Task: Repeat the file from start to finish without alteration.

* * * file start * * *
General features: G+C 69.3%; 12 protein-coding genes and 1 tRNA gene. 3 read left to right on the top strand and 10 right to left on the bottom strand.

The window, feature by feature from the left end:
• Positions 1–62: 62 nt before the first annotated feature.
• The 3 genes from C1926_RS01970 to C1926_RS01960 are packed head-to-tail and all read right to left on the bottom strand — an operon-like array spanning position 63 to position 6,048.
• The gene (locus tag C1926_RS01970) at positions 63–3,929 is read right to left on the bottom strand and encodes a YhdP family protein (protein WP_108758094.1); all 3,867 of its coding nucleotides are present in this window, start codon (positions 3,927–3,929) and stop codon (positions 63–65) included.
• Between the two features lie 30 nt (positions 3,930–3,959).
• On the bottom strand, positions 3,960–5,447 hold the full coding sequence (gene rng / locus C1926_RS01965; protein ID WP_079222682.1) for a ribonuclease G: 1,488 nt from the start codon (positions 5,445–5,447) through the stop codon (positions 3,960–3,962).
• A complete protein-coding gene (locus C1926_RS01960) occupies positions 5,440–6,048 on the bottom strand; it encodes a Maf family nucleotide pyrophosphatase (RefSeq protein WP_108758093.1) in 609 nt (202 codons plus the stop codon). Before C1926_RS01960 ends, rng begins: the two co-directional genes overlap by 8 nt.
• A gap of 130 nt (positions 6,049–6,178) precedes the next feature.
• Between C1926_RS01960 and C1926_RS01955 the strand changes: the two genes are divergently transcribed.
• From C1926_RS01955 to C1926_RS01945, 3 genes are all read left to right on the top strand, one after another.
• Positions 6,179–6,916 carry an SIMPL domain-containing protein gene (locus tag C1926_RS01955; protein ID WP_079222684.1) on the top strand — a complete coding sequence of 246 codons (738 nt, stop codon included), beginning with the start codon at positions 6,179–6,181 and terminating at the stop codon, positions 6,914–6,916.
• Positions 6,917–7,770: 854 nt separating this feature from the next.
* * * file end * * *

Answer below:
General features: G+C 69.3%; 12 protein-coding genes and 1 tRNA gene. 3 read left to right on the top strand and 10 right to left on the bottom strand.

The window, feature by feature from the left end:
• Positions 1–62: 62 nt before the first annotated feature.
• The 3 genes from C1926_RS01970 to C1926_RS01960 are packed head-to-tail and all read right to left on the bottom strand — an operon-like array spanning position 63 to position 6,048.
• The gene (locus tag C1926_RS01970) at positions 63–3,929 is read right to left on the bottom strand and encodes a YhdP family protein (protein WP_108758094.1); all 3,867 of its coding nucleotides are present in this window, start codon (positions 3,927–3,929) and stop codon (positions 63–65) included.
• Between the two features lie 30 nt (positions 3,930–3,959).
• On the bottom strand, positions 3,960–5,447 hold the full coding sequence (gene rng / locus C1926_RS01965; protein ID WP_079222682.1) for a ribonuclease G: 1,488 nt from the start codon (positions 5,445–5,447) through the stop codon (positions 3,960–3,962).
• A complete protein-coding gene (locus C1926_RS01960) occupies positions 5,440–6,048 on the bottom strand; it encodes a Maf family nucleotide pyrophosphatase (RefSeq protein WP_108758093.1) in 609 nt (202 codons plus the stop codon). Before C1926_RS01960 ends, rng begins: the two co-directional genes overlap by 8 nt.
• A gap of 130 nt (positions 6,049–6,178) precedes the next feature.
• Between C1926_RS01960 and C1926_RS01955 the strand changes: the two genes are divergently transcribed.
• From C1926_RS01955 to C1926_RS01945, 3 genes are all read left to right on the top strand, one after another.
• Positions 6,179–6,916 carry an SIMPL domain-containing protein gene (locus tag C1926_RS01955; protein ID WP_079222684.1) on the top strand — a complete coding sequence of 246 codons (738 nt, stop codon included), beginning with the start codon at positions 6,179–6,181 and terminating at the stop codon, positions 6,914–6,916.
• Positions 6,917–7,770: 854 nt separating this feature from the next.